The security of your smartphone or device is key nowadays. Even if they tell you that the phone or tablet you use is safe, nothing guarantees that this is the case. You also can’t be sure that your iPhone phone or iPad tablet is 100% safe just because they’re developed by Apple.
A program called Pegasus can make you rethink how safe your device is. Pegasus is a spyware program (a type of malware that collects information) installed on devices running certain versions of iOS.
In July, it was revealed that security researchers discovered evidence that Pegasus spyware was used on the phones of journalists, politicians and activists.
Who’s behind Pegasus
Developed by Israeli cyber firm, NSO. NSO creates technology that helps government agencies prevent and investigate terrorism and crime.
This spy app was discovered in 2016 after a failed attempt to install it on an iPhone belonging to a human rights activist. A subsequent investigation revealed details about the spyware, its capabilities and the security vulnerabilities it exploited.
Patch that resolved the issue
Apple released version 9.3.5 of its iOS software to fix vulnerabilities that Pegasus was taking advantage of. Always, the idea behind an update is to protect customers. Apple does not disclose, discuss, or confirm security issues until an investigation is conducted and necessary patches or releases are available. You can see a list of the latest versions on the Apple Security Updates page.
Pegasus, a tool for law and governments
When this tool was discovered, many put the focus on the violation of people’s rights. The company behind Pegasus wanted to emphasize that it sells its technologies only to government law enforcement and intelligence agencies. They use it for the sole purpose of saving lives by preventing crime and terrorist acts.
The Israeli company’s technologies are used every day to crack down on paedophile, sex and drug trafficking networks, locate missing and abducted children, locate survivors trapped under collapsed buildings and protect airspace from the disruptive penetration of dangerous drones.
Tool to know if you have Pegasus installed on your device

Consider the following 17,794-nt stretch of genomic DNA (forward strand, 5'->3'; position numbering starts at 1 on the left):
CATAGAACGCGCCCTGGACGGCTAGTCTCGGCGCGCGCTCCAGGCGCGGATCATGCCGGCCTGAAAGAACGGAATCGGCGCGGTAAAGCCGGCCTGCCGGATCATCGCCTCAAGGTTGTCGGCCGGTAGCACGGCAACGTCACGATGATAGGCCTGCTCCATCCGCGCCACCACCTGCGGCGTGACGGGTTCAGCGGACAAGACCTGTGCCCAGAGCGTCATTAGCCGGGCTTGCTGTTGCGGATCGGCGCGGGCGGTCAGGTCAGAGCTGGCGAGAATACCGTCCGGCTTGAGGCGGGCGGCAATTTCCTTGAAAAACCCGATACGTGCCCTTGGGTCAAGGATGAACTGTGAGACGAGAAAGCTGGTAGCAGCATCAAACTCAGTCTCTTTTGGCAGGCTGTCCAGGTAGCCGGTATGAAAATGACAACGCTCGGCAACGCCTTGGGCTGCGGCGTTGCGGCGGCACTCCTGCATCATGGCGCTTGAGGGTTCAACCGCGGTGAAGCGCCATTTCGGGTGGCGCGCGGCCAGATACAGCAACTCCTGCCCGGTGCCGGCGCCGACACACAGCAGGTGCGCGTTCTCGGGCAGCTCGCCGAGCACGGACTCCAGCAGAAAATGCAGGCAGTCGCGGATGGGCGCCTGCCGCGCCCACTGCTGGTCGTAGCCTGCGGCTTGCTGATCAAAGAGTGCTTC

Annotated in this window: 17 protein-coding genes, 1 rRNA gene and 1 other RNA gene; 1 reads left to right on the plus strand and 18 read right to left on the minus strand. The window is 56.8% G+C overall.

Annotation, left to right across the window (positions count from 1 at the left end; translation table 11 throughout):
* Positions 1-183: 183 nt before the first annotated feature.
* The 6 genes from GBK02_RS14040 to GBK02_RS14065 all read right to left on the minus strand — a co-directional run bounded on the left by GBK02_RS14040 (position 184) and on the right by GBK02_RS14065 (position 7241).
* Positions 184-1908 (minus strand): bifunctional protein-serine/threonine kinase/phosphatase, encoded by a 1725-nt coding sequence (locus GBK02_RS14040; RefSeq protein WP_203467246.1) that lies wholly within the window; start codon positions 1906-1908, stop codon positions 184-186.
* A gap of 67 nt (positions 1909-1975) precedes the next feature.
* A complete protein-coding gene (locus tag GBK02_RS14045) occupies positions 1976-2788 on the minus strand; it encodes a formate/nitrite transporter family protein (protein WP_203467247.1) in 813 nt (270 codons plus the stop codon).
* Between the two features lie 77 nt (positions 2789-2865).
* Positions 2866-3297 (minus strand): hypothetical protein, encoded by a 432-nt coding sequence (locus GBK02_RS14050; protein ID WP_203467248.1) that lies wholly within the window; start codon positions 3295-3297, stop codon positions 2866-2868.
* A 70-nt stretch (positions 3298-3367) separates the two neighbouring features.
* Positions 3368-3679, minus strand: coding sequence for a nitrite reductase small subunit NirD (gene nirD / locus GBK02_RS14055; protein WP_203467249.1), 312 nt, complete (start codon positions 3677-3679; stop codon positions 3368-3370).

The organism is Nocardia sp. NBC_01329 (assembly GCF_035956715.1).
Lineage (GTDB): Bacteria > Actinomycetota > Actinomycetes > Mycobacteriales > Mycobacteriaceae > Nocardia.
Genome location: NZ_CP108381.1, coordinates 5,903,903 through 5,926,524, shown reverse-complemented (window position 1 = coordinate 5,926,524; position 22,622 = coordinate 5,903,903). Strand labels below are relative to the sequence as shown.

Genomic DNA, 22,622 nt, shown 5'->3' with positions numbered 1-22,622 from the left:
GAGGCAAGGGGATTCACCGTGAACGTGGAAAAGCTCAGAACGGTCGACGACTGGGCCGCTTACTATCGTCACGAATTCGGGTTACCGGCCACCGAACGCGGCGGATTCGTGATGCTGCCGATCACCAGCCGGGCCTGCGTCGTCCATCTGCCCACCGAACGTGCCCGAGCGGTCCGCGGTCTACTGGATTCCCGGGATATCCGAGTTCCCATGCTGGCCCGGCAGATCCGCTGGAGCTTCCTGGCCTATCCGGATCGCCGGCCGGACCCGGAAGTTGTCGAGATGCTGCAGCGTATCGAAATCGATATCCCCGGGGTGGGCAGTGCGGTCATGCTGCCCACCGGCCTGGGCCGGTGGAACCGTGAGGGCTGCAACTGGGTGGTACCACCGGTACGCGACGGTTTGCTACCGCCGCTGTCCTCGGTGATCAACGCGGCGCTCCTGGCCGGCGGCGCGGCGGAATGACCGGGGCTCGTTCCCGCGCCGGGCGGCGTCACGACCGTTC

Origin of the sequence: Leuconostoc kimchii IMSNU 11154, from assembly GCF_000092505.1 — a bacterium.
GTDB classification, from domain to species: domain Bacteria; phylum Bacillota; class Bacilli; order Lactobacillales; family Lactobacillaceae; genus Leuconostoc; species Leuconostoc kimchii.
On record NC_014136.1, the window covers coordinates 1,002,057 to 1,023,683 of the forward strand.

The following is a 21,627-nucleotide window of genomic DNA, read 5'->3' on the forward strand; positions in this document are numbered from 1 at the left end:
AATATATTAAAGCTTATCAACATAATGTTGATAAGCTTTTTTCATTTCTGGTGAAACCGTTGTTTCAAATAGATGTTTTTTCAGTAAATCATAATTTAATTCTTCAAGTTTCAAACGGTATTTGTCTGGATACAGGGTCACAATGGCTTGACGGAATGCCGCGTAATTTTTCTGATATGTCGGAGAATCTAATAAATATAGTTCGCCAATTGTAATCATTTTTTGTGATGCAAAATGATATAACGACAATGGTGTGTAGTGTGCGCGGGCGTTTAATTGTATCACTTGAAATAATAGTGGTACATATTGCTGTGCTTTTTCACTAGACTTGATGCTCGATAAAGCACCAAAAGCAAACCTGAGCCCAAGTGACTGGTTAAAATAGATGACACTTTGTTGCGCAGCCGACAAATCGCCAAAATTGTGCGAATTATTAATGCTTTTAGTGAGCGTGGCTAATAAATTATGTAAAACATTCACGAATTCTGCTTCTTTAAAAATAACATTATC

If you are curious to know if Pegasus is installed on your iPhone or iPad the cnet page lets you know. Spyware can be installed remotely on the target iPhone or iPad without the owner taking any action. Gives the person or organization that installed it full access to the device and all the data it contains. That includes texting, emails and even recording phone calls.
A management software called iMazing recently updated its application for Mac and PC. It now includes Amnesty International’s Mobile Verification Toolkit (MVT). It allows you to know if we have Pegasus on a device since it allows you to detect spyware.
Download iMazing for your computer from the company’s website. The app is paid, but you can run the full spyware trial with the free trial. Once downloaded, install iMazing and then open it.
What happens if we have it installed on our smartphone
If after running the diagnostic test you get an alert that you have installed this application does not have to panic. It could be a false positive. iMazing willtell you to send the report to their customer supportteam, who will then perform a more detailed analysis.
However, the company suggests that if you or a family member is active in a “politically sensitive context” and you have a positive report, immediately remove your SIM card and turn off your iPhone.
The odds of getting a truly positive report are very low, but at least you’ll have some peace of mind. For more security tips, double-check your smartphone’s settings and make sure you’ve turned on 2-step verification. And above all, that you have the latest version of the operating system of the device.
The amount of information we have on our smartphones is huge. It is very important that we navigate safely and be clear about what we have installed on our devices. Violation of users’ rights can be a problem if you are using your device solely for personal use and a third party accesses that information. There is a fine line between your privacy and a government’s or law enforcement’s right to information.
You only have to do a search on Youtube to realize that Pegasus is a topic of interest. Many Youtubers make videos explaining what it is. However, few videos will show you an infected device, intendable for reasons of privacy and anonymity. If you have that program installed it is likely that you have done something that borders on legality, or simply, it is a false positive. In any case, it’s always a good idea for your smartphone to be up-to-date and with the privacy options to the fullest.